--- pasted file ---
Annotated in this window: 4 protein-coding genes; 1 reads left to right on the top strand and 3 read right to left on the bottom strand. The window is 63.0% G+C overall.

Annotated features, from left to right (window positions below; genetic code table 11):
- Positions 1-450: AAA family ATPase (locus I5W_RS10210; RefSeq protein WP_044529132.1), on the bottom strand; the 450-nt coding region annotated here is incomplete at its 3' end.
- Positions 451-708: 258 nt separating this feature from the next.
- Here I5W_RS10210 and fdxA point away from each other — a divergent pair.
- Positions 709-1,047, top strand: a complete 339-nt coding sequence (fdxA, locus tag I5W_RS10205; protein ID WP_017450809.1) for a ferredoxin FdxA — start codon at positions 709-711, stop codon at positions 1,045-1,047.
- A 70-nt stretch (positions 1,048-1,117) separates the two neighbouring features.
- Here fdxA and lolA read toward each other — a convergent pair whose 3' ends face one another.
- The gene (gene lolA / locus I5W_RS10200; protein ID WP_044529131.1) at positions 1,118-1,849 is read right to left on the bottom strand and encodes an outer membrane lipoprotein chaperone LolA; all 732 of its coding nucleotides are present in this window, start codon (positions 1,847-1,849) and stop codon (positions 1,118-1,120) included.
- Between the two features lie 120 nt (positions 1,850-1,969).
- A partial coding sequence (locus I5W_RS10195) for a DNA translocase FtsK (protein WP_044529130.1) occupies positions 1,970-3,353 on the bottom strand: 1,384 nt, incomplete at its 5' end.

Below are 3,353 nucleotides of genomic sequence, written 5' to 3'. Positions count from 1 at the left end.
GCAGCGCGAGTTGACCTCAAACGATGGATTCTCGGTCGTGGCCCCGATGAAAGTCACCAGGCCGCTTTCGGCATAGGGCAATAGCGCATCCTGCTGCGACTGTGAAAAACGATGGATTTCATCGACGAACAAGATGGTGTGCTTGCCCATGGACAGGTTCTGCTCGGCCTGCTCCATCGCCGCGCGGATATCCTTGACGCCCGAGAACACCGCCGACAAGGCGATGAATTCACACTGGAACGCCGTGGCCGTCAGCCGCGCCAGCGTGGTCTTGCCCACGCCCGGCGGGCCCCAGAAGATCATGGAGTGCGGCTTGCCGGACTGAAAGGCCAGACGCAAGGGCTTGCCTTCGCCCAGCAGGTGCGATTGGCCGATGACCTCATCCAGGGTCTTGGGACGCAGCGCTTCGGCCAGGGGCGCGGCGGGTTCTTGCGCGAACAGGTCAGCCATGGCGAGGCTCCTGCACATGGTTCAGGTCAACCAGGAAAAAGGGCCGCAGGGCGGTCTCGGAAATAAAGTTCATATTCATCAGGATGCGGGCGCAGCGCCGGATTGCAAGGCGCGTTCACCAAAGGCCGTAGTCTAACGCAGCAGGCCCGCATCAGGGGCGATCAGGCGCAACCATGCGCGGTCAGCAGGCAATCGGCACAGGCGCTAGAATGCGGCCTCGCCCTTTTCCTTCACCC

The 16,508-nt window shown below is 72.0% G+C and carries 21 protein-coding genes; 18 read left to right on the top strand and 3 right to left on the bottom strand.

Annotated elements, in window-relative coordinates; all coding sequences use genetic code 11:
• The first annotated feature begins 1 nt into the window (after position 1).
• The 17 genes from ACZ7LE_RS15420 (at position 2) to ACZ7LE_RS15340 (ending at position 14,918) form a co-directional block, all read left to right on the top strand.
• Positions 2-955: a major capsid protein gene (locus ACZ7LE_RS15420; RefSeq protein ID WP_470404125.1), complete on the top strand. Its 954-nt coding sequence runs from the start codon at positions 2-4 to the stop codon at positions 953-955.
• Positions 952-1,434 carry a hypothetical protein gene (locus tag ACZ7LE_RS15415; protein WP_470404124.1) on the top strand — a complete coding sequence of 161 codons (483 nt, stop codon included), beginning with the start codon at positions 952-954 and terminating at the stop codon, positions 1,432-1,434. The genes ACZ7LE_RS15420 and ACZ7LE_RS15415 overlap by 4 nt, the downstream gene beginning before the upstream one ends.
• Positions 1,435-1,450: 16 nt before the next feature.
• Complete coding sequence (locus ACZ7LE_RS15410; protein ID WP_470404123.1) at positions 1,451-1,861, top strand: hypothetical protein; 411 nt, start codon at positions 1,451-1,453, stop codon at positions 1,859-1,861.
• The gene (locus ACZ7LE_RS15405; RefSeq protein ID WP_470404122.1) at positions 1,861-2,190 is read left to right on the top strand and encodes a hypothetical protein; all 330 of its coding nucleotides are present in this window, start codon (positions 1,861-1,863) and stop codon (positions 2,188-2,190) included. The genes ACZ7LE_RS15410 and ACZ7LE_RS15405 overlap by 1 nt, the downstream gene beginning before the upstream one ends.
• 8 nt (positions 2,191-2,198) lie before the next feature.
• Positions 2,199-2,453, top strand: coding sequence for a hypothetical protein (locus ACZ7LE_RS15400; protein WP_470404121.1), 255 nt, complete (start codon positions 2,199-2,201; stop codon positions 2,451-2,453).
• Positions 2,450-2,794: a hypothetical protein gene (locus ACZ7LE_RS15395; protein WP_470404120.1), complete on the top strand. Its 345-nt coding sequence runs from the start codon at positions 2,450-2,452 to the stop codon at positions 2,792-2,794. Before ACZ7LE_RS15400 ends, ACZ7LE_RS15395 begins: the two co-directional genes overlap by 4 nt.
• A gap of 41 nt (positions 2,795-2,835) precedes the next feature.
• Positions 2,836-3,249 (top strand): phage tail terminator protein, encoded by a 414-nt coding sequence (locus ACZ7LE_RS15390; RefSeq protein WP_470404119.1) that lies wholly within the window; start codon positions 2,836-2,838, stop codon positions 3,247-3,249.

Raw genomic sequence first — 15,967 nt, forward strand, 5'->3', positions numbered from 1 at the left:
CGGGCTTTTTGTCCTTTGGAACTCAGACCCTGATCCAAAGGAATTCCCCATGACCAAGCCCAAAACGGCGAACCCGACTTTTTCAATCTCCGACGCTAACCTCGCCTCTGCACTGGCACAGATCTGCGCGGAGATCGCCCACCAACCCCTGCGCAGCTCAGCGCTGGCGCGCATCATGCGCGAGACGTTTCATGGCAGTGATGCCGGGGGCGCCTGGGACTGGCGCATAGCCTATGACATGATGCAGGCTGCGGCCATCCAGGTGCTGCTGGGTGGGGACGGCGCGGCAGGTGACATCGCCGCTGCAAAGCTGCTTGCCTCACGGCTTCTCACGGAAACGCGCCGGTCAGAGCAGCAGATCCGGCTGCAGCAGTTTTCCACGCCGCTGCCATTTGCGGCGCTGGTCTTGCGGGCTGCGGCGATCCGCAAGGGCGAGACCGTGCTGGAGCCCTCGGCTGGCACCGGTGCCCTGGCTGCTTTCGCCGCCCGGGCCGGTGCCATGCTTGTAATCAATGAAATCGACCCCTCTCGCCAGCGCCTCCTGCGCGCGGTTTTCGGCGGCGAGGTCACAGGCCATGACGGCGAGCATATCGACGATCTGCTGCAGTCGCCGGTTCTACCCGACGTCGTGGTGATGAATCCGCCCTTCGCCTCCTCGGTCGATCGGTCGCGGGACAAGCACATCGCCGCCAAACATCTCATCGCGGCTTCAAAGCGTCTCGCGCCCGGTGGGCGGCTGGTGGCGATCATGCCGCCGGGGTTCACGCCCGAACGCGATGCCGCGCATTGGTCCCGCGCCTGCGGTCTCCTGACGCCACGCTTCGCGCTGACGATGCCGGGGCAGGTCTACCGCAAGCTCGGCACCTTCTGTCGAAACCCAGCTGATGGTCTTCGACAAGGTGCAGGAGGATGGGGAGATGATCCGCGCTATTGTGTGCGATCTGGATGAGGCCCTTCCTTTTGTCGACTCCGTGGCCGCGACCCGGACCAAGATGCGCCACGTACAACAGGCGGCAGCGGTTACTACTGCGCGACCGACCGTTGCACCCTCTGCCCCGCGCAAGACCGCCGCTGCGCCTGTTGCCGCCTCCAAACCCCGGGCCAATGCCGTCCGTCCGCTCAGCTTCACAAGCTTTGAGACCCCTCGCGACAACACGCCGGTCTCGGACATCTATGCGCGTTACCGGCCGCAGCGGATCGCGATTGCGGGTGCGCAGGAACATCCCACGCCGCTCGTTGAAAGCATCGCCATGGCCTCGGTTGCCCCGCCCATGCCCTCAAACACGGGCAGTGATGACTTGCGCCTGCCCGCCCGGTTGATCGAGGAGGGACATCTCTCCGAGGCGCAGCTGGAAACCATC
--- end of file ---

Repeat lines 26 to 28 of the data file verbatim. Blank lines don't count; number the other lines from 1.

• A gap of 41 nt (positions 2,795-2,835) precedes the next feature.
• Positions 2,836-3,249 (top strand): phage tail terminator protein, encoded by a 414-nt coding sequence (locus ACZ7LE_RS15390; RefSeq protein WP_470404119.1) that lies wholly within the window; start codon positions 2,836-2,838, stop codon positions 3,247-3,249.

Raw genomic sequence first — 15,967 nt, forward strand, 5'->3', positions numbered from 1 at the left: